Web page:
Formula 1 started using partially sustainable fuels this year and, from 2026, will incorporate synthetic fuel to become a net-zero emissions category.
However, not all manufacturers see this path as clear and consider it more of an intermediate step on the way to electrification. This is the case of Renault, the brand that leads the business group to which Alpine belongs and which supplies it with engines in Formula 1.
The Renault Group’s bet is hydrogen, and it is not something new for the company, which has been researching this field for years through HYVIA, the group’s company created jointly with Plug Power.
Specifically, HYVIA is working on the production of green hydrogen, as well as on the development and marketing of commercial hydrogen vehicles. But there is more, as Renault recently unveiled the new Scenic Vision, a 100% fuel cell electric concept model.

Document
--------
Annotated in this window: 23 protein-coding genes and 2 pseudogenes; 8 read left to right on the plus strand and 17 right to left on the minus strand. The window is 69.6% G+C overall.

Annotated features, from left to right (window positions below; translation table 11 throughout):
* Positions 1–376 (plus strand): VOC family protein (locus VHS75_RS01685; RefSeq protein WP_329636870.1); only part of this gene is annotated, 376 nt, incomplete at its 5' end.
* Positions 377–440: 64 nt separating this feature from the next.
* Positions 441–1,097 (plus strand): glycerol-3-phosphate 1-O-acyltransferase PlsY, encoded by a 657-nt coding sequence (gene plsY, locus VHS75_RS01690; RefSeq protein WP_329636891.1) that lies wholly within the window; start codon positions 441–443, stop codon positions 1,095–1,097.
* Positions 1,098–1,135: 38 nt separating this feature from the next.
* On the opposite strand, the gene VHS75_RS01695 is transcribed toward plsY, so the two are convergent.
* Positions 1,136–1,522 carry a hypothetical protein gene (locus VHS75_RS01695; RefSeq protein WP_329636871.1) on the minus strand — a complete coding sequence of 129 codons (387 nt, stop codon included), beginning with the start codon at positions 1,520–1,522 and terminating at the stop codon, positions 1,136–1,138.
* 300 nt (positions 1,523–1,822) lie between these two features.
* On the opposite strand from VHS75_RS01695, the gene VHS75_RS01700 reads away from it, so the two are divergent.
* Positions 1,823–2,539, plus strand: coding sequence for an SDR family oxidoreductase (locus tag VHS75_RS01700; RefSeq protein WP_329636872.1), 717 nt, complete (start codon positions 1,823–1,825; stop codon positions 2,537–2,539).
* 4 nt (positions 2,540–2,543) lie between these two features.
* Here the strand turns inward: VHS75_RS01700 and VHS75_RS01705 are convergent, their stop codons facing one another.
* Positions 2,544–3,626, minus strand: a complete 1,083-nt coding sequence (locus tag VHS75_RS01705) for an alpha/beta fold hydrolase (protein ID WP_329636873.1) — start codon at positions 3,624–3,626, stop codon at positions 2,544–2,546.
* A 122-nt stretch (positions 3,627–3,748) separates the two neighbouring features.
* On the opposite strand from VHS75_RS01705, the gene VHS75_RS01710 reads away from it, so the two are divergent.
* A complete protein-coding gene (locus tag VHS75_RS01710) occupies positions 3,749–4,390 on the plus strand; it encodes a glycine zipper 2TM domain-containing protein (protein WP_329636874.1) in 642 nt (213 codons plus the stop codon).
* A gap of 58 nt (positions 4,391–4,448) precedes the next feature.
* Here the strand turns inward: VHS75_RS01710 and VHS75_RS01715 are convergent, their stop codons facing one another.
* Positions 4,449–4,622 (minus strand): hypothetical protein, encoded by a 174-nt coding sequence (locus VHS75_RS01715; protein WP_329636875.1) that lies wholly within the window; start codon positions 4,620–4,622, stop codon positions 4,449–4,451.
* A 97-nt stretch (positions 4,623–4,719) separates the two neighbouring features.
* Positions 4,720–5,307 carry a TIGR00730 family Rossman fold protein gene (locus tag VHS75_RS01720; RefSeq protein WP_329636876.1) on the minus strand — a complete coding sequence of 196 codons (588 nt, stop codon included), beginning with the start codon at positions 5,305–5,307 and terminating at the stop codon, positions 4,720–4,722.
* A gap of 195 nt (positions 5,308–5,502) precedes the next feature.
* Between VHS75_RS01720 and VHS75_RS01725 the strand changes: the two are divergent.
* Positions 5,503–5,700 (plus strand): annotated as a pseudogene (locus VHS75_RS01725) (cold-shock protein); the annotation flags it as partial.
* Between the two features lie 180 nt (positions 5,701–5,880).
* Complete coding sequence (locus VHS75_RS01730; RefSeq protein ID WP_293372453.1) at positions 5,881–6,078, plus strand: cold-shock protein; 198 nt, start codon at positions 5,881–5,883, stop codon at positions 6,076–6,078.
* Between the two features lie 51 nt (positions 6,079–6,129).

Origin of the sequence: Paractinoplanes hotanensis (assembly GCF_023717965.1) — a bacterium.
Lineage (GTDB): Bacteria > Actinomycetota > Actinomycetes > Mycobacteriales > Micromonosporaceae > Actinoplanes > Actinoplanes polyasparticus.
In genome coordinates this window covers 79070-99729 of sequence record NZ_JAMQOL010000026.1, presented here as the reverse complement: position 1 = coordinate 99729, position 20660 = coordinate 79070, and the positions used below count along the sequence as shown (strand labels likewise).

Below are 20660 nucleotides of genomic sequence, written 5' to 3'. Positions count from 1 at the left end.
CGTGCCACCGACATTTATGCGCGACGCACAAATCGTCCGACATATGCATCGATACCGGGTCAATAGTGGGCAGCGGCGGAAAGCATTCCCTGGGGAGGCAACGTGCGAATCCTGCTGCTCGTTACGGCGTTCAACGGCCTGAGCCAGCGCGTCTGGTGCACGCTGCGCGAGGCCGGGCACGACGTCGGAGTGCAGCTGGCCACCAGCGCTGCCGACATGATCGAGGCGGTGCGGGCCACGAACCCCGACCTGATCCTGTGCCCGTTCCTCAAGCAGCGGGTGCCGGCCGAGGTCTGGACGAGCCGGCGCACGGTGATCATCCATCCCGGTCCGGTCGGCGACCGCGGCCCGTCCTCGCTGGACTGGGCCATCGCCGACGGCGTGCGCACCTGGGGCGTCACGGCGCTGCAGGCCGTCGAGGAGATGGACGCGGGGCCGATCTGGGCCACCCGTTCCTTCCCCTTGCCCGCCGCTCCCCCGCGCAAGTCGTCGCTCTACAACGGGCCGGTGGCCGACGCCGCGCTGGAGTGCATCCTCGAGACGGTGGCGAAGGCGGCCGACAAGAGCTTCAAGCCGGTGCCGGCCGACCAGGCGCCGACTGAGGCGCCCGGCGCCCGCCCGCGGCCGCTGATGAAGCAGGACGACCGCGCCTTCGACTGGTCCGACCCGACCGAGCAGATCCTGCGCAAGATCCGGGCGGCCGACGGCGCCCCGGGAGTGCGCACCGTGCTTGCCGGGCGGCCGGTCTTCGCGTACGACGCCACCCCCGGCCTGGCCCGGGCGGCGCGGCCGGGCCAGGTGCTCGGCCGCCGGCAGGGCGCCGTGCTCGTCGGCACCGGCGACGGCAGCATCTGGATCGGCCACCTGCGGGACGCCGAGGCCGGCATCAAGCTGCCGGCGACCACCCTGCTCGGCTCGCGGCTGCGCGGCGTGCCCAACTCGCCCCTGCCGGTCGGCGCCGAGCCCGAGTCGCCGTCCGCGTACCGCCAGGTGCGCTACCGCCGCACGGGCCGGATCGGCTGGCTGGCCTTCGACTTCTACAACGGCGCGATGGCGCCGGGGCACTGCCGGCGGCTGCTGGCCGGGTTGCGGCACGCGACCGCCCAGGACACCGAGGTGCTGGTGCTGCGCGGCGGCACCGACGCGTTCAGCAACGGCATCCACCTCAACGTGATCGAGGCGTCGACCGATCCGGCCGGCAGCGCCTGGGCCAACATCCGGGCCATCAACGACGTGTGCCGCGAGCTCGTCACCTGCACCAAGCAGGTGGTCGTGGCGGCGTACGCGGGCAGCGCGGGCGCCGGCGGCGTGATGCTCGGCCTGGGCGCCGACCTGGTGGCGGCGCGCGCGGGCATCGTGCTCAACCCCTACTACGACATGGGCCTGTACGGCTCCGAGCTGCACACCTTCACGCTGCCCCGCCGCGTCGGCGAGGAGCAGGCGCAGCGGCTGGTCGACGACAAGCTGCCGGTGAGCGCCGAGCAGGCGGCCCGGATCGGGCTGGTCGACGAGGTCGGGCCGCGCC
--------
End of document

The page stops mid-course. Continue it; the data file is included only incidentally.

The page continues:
Similarly, sister brand Nissan is already marketing vehicles that use hot hydrogen or H2-ICE, an intermediate step with which it is possible to continue giving life to internal combustion engines by replacing fossil fuels with hydrogen.
Formula 1 and electrification
Months ago, Formula 1 admitted that hydrogen was the alternative option to synthetic fuel for the future of a category for which battery-electric engines make no sense at the moment.
Laurent Rossi, CEO of Alpine Cars, is clear on this last point and advances that his company is already thinking about hydrogen as an alternative.
“I don’t think the all-electric powertrain will be ready. It may be another 15 years from here,” admits the French engineer. “I don’t see it for the next iteration of regulations, or the one after that. We are studying hydrogen as a propulsion system. I think it’s up to the F1 engine manufacturers to help shape the regulations and come up with solutions.”